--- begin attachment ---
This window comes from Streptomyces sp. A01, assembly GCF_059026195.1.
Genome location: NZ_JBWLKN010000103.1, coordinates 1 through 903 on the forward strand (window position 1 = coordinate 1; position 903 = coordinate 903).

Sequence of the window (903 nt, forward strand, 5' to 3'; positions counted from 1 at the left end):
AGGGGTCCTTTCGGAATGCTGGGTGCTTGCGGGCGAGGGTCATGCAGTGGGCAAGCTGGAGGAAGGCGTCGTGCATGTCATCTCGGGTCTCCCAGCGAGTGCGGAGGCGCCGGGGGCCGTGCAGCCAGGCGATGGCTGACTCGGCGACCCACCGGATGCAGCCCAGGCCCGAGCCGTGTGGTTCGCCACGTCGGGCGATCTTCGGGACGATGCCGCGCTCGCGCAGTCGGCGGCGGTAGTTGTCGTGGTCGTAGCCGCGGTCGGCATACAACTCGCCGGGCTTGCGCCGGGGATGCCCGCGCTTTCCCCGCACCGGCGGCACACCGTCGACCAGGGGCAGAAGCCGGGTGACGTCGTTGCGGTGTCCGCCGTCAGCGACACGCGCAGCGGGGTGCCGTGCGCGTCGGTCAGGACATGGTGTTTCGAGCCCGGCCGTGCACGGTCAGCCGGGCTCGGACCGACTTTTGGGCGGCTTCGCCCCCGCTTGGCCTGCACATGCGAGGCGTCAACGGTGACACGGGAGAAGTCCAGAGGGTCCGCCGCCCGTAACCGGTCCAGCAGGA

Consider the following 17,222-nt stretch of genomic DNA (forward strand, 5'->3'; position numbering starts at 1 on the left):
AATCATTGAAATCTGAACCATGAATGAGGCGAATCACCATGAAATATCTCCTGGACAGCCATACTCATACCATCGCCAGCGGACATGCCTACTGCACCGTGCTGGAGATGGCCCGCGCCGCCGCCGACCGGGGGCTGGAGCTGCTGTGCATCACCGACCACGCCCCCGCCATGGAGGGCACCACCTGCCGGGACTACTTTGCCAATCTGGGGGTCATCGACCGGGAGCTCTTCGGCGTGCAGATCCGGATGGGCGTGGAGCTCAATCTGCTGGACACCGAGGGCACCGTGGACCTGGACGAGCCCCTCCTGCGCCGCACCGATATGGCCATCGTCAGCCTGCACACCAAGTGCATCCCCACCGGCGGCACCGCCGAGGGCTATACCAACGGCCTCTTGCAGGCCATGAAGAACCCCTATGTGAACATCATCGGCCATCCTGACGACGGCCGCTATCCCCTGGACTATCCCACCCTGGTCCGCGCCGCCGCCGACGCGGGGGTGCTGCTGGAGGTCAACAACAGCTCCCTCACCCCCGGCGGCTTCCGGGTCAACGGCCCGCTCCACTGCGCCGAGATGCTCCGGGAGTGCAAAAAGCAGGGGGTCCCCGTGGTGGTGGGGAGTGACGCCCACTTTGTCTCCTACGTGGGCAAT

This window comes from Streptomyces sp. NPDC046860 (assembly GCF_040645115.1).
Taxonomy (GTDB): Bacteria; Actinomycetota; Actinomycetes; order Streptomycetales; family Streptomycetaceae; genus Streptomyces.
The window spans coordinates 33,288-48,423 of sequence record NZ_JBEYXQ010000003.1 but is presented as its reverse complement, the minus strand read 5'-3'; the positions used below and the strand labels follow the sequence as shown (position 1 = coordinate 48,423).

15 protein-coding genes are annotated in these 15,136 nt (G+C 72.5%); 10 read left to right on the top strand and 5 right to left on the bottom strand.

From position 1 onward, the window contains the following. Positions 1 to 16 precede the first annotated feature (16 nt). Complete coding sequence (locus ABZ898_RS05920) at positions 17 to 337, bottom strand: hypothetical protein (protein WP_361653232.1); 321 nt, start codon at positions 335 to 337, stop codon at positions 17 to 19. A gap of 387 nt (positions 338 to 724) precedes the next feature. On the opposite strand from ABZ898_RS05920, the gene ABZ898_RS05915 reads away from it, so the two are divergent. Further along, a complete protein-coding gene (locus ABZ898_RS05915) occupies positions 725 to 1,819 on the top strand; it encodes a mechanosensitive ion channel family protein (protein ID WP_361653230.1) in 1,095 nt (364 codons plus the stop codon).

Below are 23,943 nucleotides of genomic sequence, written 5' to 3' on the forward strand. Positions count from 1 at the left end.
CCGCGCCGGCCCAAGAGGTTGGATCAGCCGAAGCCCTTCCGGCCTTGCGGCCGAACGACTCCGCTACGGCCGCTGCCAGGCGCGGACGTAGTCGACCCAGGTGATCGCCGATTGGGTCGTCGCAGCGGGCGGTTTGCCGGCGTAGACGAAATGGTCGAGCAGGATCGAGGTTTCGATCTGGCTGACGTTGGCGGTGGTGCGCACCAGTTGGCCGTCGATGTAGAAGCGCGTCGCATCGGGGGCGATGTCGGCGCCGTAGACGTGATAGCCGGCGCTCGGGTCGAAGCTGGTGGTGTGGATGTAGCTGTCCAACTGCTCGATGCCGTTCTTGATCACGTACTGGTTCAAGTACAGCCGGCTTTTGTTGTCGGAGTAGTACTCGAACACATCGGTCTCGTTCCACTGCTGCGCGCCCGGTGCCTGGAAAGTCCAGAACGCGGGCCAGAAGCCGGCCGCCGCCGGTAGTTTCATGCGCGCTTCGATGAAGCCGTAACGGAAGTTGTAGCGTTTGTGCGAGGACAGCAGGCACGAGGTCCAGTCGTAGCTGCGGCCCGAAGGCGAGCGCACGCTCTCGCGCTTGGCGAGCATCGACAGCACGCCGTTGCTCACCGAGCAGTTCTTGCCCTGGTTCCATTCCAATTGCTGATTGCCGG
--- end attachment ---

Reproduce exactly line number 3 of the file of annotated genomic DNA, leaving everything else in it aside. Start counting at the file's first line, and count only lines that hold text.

Sequence of the window (903 nt, forward strand, 5' to 3'; positions counted from 1 at the left end):